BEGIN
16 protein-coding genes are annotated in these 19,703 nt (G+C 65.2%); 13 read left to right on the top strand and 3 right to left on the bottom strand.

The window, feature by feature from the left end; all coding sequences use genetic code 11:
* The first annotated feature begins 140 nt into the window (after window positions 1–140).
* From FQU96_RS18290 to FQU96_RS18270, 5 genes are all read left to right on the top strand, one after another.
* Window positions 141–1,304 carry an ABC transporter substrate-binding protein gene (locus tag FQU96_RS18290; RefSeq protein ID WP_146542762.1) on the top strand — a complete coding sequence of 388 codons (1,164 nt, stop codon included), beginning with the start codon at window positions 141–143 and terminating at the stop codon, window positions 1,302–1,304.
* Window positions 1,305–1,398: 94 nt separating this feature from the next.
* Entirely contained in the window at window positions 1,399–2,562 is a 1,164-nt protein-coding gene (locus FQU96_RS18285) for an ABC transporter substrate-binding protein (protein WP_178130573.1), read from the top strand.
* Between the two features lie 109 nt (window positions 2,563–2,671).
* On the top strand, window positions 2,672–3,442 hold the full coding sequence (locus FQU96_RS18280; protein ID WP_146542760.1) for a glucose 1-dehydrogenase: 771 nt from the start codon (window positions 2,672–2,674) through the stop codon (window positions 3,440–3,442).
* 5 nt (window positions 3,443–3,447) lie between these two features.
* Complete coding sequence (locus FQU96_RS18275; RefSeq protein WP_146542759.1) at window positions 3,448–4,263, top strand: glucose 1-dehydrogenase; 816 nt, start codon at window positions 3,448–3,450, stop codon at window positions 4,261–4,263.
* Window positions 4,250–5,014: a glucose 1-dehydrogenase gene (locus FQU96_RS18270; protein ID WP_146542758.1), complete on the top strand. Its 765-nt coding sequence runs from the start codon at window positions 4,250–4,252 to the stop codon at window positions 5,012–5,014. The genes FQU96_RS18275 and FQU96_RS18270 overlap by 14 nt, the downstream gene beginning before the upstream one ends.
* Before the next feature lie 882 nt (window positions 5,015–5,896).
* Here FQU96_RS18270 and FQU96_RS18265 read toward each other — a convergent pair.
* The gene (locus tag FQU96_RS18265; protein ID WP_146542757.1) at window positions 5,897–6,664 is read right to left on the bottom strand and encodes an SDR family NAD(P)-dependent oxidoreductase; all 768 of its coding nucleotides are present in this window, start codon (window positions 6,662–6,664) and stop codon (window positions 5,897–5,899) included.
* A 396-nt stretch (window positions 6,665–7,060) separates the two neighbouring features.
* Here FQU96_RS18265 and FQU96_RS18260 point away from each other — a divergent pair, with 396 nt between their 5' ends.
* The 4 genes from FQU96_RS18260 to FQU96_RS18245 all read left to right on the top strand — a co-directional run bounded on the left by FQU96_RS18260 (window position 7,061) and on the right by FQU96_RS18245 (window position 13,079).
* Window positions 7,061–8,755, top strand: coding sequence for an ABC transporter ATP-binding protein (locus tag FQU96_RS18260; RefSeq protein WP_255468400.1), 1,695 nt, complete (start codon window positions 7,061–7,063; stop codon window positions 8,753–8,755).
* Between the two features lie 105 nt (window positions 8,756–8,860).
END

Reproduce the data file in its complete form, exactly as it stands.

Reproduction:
16 protein-coding genes are annotated in these 19,703 nt (G+C 65.2%); 13 read left to right on the top strand and 3 right to left on the bottom strand.

The window, feature by feature from the left end; all coding sequences use genetic code 11:
* The first annotated feature begins 140 nt into the window (after window positions 1–140).
* From FQU96_RS18290 to FQU96_RS18270, 5 genes are all read left to right on the top strand, one after another.
* Window positions 141–1,304 carry an ABC transporter substrate-binding protein gene (locus tag FQU96_RS18290; RefSeq protein ID WP_146542762.1) on the top strand — a complete coding sequence of 388 codons (1,164 nt, stop codon included), beginning with the start codon at window positions 141–143 and terminating at the stop codon, window positions 1,302–1,304.
* Window positions 1,305–1,398: 94 nt separating this feature from the next.
* Entirely contained in the window at window positions 1,399–2,562 is a 1,164-nt protein-coding gene (locus FQU96_RS18285) for an ABC transporter substrate-binding protein (protein WP_178130573.1), read from the top strand.
* Between the two features lie 109 nt (window positions 2,563–2,671).
* On the top strand, window positions 2,672–3,442 hold the full coding sequence (locus FQU96_RS18280; protein ID WP_146542760.1) for a glucose 1-dehydrogenase: 771 nt from the start codon (window positions 2,672–2,674) through the stop codon (window positions 3,440–3,442).
* 5 nt (window positions 3,443–3,447) lie between these two features.
* Complete coding sequence (locus FQU96_RS18275; RefSeq protein WP_146542759.1) at window positions 3,448–4,263, top strand: glucose 1-dehydrogenase; 816 nt, start codon at window positions 3,448–3,450, stop codon at window positions 4,261–4,263.
* Window positions 4,250–5,014: a glucose 1-dehydrogenase gene (locus FQU96_RS18270; protein ID WP_146542758.1), complete on the top strand. Its 765-nt coding sequence runs from the start codon at window positions 4,250–4,252 to the stop codon at window positions 5,012–5,014. The genes FQU96_RS18275 and FQU96_RS18270 overlap by 14 nt, the downstream gene beginning before the upstream one ends.
* Before the next feature lie 882 nt (window positions 5,015–5,896).
* Here FQU96_RS18270 and FQU96_RS18265 read toward each other — a convergent pair.
* The gene (locus tag FQU96_RS18265; protein ID WP_146542757.1) at window positions 5,897–6,664 is read right to left on the bottom strand and encodes an SDR family NAD(P)-dependent oxidoreductase; all 768 of its coding nucleotides are present in this window, start codon (window positions 6,662–6,664) and stop codon (window positions 5,897–5,899) included.
* A 396-nt stretch (window positions 6,665–7,060) separates the two neighbouring features.
* Here FQU96_RS18265 and FQU96_RS18260 point away from each other — a divergent pair, with 396 nt between their 5' ends.
* The 4 genes from FQU96_RS18260 to FQU96_RS18245 all read left to right on the top strand — a co-directional run bounded on the left by FQU96_RS18260 (window position 7,061) and on the right by FQU96_RS18245 (window position 13,079).
* Window positions 7,061–8,755, top strand: coding sequence for an ABC transporter ATP-binding protein (locus tag FQU96_RS18260; RefSeq protein WP_255468400.1), 1,695 nt, complete (start codon window positions 7,061–7,063; stop codon window positions 8,753–8,755).
* Between the two features lie 105 nt (window positions 8,756–8,860).